India to issue ‘discriminatory’ passports to migrant workers

India plans to issue orange-covered passports to some migrant workers, not the regular blue passport, pictured above. (AFP)
Updated 17 January 2018

India to issue ‘discriminatory’ passports to migrant workers

LONDON: The Indian government has drawn widespread criticism after it revealed a plan to introduce orange-colored passport jackets for some migrant workers. 
Legal experts and campaigners called the plan discriminatory and said it could increase the vulnerability of workers to being duped by middlemen who promise them jobs, often in the Arabian Gulf. 
Last week the country’s Ministry of External Affairs announced that migrant workers who need emigration clearance to travel to 18 countries would soon be issued with orange passports, instead of India’s traditional navy blue passport. 
Emigration clearance is required by those travelers who have not passed the equivalent of 10th grade at school.
“Passport holders with ECR (Emigration Check Required) status would be issued a passport with orange color passport jacket and those with non-ECR status would continue to get a blue passport,” Foreign Ministry spokesperson Raveesh Kumar told Reuters on Friday.
The new orange-covered passports are supposed to protect vulnerable laborers from exploitation abroad.
The Foreign Ministry told The Washington Post the change will make it easier for immigration and law enforcement officers to spot travelers who require vetting before they leave for certain countries. The theory is it would also make human trafficking more difficult as border officials would know who needs extra permission to travel.
The plan has been roundly criticized, including by the leader of the opposition Congress party, Rahul Gandhi, who tweeted: “Treating India’s migrant workers like second class citizens is completely unacceptable.”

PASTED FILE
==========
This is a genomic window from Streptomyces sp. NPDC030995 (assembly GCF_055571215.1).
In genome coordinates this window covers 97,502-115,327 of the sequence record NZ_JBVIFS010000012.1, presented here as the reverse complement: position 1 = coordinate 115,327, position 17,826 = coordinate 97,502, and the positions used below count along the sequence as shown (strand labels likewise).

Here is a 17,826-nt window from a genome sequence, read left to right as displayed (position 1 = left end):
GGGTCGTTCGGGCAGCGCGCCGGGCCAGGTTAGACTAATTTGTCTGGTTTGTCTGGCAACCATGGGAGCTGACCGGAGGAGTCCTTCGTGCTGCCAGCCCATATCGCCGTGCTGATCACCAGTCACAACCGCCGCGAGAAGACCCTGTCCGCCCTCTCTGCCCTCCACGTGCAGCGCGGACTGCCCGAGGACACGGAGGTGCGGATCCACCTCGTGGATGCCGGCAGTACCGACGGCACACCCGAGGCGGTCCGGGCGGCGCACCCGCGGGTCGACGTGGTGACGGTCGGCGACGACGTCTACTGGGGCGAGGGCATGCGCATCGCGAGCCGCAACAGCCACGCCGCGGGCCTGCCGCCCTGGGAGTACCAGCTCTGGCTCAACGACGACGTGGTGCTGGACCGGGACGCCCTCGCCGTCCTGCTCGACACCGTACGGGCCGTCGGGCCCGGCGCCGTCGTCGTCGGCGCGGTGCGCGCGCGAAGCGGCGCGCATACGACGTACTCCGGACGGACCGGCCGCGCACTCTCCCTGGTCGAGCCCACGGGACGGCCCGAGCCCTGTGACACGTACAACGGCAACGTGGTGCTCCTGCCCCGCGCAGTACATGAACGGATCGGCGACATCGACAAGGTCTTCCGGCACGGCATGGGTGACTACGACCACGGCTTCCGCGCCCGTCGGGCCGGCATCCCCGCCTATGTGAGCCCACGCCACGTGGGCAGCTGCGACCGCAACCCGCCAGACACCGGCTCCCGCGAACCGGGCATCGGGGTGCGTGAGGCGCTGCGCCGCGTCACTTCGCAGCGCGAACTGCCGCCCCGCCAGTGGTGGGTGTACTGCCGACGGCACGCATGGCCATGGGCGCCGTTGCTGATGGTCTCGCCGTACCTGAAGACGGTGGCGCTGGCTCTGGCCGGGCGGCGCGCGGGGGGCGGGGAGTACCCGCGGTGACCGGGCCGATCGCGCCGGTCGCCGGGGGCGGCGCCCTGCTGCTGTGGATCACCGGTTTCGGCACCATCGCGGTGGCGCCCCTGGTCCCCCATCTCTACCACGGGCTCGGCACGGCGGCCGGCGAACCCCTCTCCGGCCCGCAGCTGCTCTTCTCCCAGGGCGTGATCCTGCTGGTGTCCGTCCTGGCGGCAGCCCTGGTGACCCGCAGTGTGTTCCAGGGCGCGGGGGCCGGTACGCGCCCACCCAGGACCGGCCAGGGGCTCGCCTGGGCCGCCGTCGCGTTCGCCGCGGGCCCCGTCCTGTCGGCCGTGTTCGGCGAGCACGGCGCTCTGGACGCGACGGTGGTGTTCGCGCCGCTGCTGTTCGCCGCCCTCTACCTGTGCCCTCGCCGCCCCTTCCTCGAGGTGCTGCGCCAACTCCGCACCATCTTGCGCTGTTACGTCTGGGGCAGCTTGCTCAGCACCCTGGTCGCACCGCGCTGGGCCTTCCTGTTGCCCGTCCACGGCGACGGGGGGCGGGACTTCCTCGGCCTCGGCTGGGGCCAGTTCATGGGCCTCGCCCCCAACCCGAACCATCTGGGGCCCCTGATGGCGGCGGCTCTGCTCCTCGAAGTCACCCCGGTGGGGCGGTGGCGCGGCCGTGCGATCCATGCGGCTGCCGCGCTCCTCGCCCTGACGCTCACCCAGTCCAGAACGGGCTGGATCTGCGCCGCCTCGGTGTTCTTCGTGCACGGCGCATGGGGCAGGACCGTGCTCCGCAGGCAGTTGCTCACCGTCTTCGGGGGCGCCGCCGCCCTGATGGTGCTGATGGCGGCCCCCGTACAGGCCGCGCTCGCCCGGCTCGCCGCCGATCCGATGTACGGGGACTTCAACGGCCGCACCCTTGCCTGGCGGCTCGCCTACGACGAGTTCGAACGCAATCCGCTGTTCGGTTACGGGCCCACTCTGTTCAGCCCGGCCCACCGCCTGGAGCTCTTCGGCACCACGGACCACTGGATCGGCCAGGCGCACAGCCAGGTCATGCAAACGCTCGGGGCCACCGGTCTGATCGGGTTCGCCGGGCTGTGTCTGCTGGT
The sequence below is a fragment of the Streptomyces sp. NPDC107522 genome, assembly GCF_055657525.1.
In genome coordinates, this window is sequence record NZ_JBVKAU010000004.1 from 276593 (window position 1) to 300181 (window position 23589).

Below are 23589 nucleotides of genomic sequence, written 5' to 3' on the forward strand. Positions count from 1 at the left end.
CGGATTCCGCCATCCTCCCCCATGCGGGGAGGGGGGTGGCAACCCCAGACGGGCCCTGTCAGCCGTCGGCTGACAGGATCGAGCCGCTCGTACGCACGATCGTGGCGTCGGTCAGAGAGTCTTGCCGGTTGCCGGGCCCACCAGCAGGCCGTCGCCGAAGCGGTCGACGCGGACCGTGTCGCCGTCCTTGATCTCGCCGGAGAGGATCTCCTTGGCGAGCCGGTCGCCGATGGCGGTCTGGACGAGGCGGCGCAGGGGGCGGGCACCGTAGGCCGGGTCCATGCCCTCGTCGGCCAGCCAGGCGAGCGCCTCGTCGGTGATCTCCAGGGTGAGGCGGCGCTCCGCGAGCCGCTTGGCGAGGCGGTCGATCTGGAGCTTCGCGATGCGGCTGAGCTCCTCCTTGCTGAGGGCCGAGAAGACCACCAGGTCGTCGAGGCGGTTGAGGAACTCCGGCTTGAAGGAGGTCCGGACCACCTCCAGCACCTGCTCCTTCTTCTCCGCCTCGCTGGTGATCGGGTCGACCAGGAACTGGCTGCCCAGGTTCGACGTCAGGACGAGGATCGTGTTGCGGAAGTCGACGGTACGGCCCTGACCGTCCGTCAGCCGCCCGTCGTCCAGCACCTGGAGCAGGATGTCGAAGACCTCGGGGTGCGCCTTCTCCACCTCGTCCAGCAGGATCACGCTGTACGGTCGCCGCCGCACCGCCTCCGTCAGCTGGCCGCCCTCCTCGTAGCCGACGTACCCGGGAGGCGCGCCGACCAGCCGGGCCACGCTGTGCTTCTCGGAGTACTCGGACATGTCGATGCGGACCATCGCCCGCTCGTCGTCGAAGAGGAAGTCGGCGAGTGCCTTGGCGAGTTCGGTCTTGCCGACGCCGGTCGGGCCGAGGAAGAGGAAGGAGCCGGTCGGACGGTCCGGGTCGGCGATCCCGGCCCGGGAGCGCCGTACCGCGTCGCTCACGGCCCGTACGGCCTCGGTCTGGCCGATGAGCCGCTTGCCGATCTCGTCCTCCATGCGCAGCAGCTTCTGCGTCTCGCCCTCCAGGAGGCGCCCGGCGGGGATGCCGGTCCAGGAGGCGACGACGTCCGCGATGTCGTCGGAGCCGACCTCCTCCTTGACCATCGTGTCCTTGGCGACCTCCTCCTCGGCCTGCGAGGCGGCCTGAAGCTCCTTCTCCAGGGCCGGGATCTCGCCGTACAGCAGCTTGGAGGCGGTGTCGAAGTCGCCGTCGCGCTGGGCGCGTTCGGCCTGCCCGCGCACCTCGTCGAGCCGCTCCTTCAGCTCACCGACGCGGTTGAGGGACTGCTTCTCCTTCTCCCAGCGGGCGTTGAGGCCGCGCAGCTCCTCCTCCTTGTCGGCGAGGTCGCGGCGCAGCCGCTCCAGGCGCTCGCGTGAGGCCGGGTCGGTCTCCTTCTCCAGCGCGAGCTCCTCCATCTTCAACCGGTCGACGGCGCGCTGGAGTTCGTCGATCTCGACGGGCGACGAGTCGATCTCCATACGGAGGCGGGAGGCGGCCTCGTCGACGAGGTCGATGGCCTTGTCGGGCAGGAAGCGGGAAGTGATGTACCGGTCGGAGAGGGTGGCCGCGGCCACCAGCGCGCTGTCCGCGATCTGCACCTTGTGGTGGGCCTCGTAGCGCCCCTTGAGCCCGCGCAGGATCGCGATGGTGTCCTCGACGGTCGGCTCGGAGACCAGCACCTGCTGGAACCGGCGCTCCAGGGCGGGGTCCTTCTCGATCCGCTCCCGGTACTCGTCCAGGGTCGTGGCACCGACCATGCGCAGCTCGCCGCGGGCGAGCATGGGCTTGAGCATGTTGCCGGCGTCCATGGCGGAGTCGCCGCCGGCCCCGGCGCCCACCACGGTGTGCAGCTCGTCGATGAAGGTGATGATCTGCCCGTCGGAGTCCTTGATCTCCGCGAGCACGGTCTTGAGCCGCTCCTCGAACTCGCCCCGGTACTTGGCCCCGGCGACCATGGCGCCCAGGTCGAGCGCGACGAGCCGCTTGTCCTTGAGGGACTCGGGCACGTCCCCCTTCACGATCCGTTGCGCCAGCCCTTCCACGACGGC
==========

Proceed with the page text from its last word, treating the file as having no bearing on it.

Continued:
S. Irudaya Rajan, professor at the Center for Development Studies in Thiruvananthapuram, Kerala, from where many migrant workers originate, said: 
“You cannot divide people on the basis of educational qualifications; it’s discriminatory.
“An orange cover shows a person is not well educated, and makes them vulnerable to exploitation. These are already vulnerable people who need more protection, not discrimination,” he told Reuters.
India is the world’s largest exporter of migrant labor. 
There are an estimated six million Indian migrants in Bahrain, Kuwait, Qatar, Saudi Arabia, the UAE and Oman. 
Some  are duped by job agents, and trapped in low paying jobs with few benefits or protections.
The workers are crucial to the Indian economy, with expats sending home $69 billion in 2015, making it the top nation for remittances, according to the World Bank.
The Indian government is still to release details of the plan, including a timeline for implementation.
“The government could argue that these passports are for the workers’ protection, but to a worker it may not seem that way,” Sehjo Singh, a director at advocacy group ActionAid India, told Reuters.
“The government must make clear how this system will work in favor of the workers.”

World’s biggest literature festival kicks off in Jaipur

Updated 24 January 2020

World’s biggest literature festival kicks off in Jaipur

  • Economist and Nobel laureate Abhijit Banerjee will attend the event

JAIPUR: The 13th edition of the Jaipur Literature Festival (JLF) started on Thursday.

Known as the “greatest literary show on earth,” the five-day event brings to one venue more than 500 speakers of 15 Indian and 35 foreign languages, and over 30 nationalities.